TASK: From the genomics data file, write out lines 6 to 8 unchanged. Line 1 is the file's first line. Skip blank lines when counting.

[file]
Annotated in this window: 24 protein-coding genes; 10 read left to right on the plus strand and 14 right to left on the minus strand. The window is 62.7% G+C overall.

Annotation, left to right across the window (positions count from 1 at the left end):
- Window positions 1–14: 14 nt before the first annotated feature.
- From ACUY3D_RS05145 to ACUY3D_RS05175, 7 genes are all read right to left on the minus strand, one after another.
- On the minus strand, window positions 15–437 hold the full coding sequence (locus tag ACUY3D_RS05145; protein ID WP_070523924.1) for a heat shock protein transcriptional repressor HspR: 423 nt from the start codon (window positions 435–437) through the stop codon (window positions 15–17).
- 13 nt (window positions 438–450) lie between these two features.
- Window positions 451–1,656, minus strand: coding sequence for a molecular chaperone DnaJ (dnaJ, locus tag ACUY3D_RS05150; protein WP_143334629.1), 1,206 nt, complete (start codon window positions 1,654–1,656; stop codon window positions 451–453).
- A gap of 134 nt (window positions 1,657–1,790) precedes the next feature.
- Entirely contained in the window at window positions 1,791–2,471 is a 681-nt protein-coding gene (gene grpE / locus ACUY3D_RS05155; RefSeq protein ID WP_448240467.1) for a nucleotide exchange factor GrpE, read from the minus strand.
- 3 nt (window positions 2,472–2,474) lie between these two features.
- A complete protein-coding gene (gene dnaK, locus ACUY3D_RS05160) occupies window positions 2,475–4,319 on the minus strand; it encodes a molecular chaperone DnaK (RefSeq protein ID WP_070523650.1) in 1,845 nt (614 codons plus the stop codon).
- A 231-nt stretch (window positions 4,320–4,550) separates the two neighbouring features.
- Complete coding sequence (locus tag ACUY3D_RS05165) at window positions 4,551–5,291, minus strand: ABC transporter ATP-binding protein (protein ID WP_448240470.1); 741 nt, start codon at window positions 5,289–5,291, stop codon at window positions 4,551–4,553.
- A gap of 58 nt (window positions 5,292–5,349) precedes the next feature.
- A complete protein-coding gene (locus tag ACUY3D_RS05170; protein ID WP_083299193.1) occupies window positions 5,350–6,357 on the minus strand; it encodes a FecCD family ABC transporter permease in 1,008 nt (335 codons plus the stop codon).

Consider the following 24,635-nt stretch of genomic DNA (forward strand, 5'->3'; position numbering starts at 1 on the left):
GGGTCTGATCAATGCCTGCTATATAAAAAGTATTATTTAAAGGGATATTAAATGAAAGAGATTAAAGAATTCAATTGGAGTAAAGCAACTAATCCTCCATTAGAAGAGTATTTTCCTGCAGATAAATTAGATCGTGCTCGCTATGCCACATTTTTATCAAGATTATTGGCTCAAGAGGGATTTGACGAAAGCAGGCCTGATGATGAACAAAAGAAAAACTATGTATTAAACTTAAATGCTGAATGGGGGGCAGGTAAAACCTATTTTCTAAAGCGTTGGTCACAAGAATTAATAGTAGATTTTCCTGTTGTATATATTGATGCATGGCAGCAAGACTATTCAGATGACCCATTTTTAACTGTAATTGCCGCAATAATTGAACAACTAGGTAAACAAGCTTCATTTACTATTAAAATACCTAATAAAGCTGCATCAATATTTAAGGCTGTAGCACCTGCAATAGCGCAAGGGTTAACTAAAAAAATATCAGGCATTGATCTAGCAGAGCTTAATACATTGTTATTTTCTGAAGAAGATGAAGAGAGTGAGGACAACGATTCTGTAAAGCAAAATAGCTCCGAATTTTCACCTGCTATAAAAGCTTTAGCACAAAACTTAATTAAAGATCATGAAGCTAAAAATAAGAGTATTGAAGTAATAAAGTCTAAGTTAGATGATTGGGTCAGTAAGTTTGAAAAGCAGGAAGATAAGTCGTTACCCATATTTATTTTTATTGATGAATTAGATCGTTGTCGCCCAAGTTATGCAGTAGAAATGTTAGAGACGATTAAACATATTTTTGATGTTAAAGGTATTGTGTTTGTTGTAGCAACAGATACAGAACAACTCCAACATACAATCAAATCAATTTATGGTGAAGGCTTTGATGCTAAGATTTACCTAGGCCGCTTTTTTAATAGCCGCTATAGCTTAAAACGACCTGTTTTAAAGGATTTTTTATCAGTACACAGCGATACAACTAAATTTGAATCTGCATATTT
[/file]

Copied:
- 13 nt (window positions 438–450) lie between these two features.
- Window positions 451–1,656, minus strand: coding sequence for a molecular chaperone DnaJ (dnaJ, locus tag ACUY3D_RS05150; protein WP_143334629.1), 1,206 nt, complete (start codon window positions 1,654–1,656; stop codon window positions 451–453).
- A gap of 134 nt (window positions 1,657–1,790) precedes the next feature.